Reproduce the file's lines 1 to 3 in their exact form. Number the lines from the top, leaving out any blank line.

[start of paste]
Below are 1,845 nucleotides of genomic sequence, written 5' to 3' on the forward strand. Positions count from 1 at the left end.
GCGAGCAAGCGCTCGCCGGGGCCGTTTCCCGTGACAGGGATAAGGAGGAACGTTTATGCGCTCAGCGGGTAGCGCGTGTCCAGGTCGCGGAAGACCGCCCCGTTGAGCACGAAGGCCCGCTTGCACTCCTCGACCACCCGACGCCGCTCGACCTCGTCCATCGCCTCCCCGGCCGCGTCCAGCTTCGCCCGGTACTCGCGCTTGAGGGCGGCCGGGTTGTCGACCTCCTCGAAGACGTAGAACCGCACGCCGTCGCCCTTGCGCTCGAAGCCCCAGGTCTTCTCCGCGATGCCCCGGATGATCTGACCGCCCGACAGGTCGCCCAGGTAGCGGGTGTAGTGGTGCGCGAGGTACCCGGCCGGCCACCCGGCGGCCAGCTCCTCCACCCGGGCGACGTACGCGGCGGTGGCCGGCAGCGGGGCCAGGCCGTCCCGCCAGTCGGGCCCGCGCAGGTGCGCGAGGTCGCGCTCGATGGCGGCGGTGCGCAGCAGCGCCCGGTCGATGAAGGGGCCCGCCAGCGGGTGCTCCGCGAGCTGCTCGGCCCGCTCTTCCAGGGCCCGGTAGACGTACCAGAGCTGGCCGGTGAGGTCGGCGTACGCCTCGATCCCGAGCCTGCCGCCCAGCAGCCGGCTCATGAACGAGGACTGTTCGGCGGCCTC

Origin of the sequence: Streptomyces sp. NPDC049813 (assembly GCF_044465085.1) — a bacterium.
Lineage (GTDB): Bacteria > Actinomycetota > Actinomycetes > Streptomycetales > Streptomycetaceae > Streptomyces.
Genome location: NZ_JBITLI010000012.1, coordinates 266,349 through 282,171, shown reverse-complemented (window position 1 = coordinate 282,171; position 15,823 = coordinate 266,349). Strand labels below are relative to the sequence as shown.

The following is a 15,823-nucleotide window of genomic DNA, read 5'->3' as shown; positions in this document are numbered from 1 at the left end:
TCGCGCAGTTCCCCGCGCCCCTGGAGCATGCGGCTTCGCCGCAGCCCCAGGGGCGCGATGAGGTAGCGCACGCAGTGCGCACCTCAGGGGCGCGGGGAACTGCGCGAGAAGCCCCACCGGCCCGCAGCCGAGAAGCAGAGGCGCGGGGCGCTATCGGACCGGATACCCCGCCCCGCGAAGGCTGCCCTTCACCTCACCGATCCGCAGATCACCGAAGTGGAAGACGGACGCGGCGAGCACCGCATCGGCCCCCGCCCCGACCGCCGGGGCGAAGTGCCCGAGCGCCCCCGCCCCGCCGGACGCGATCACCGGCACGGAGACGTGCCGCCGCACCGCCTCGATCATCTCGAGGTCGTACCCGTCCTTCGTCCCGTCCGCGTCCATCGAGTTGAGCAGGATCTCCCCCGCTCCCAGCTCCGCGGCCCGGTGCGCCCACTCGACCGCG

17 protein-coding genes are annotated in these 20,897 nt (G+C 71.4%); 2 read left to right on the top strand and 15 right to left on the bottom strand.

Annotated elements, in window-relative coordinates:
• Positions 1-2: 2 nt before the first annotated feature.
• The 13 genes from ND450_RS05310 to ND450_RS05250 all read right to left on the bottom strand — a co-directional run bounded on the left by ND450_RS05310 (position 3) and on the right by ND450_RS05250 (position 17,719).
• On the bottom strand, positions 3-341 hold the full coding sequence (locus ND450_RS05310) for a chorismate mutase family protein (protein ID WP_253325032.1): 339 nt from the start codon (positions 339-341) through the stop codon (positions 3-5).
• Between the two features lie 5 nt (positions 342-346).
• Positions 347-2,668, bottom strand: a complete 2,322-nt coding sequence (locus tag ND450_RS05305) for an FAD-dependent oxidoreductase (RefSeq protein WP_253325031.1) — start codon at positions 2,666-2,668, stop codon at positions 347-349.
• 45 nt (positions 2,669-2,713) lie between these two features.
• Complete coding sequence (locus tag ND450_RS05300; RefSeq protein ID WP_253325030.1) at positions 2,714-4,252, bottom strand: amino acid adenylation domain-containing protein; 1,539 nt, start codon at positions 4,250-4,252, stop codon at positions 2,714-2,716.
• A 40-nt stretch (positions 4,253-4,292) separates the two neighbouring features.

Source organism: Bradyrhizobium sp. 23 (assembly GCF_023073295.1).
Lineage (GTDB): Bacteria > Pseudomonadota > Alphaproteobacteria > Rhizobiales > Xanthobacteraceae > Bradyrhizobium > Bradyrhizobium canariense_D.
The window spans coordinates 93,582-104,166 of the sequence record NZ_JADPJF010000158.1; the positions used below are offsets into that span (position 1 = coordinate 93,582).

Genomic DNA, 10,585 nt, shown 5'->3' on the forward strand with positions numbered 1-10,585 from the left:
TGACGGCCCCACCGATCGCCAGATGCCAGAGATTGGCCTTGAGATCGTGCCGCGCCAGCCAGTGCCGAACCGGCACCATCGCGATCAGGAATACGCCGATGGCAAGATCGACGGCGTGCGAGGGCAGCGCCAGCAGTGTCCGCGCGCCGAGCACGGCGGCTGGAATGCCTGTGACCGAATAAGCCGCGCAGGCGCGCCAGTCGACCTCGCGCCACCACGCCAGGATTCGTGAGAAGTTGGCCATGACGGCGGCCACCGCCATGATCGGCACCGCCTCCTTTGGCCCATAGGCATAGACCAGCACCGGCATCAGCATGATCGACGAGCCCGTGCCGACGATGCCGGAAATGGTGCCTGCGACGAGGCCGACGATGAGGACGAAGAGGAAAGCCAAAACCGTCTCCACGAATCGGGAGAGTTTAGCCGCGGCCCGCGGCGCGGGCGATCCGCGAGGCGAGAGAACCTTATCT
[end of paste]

Below are 1,845 nucleotides of genomic sequence, written 5' to 3' on the forward strand. Positions count from 1 at the left end.
GCGAGCAAGCGCTCGCCGGGGCCGTTTCCCGTGACAGGGATAAGGAGGAACGTTTATGCGCTCAGCGGGTAGCGCGTGTCCAGGTCGCGGAAGACCGCCCCGTTGAGCACGAAGGCCCGCTTGCACTCCTCGACCACCCGACGCCGCTCGACCTCGTCCATCGCCTCCCCGGCCGCGTCCAGCTTCGCCCGGTACTCGCGCTTGAGGGCGGCCGGGTTGTCGACCTCCTCGAAGACGTAGAACCGCACGCCGTCGCCCTTGCGCTCGAAGCCCCAGGTCTTCTCCGCGATGCCCCGGATGATCTGACCGCCCGACAGGTCGCCCAGGTAGCGGGTGTAGTGGTGCGCGAGGTACCCGGCCGGCCACCCGGCGGCCAGCTCCTCCACCCGGGCGACGTACGCGGCGGTGGCCGGCAGCGGGGCCAGGCCGTCCCGCCAGTCGGGCCCGCGCAGGTGCGCGAGGTCGCGCTCGATGGCGGCGGTGCGCAGCAGCGCCCGGTCGATGAAGGGGCCCGCCAGCGGGTGCTCCGCGAGCTGCTCGGCCCGCTCTTCCAGGGCCCGGTAGACGTACCAGAGCTGGCCGGTGAGGTCGGCGTACGCCTCGATCCCGAGCCTGCCGCCCAGCAGCCGGCTCATGAACGAGGACTGTTCGGCGGCCTC

Origin of the sequence: Streptomyces sp. NPDC049813 (assembly GCF_044465085.1) — a bacterium.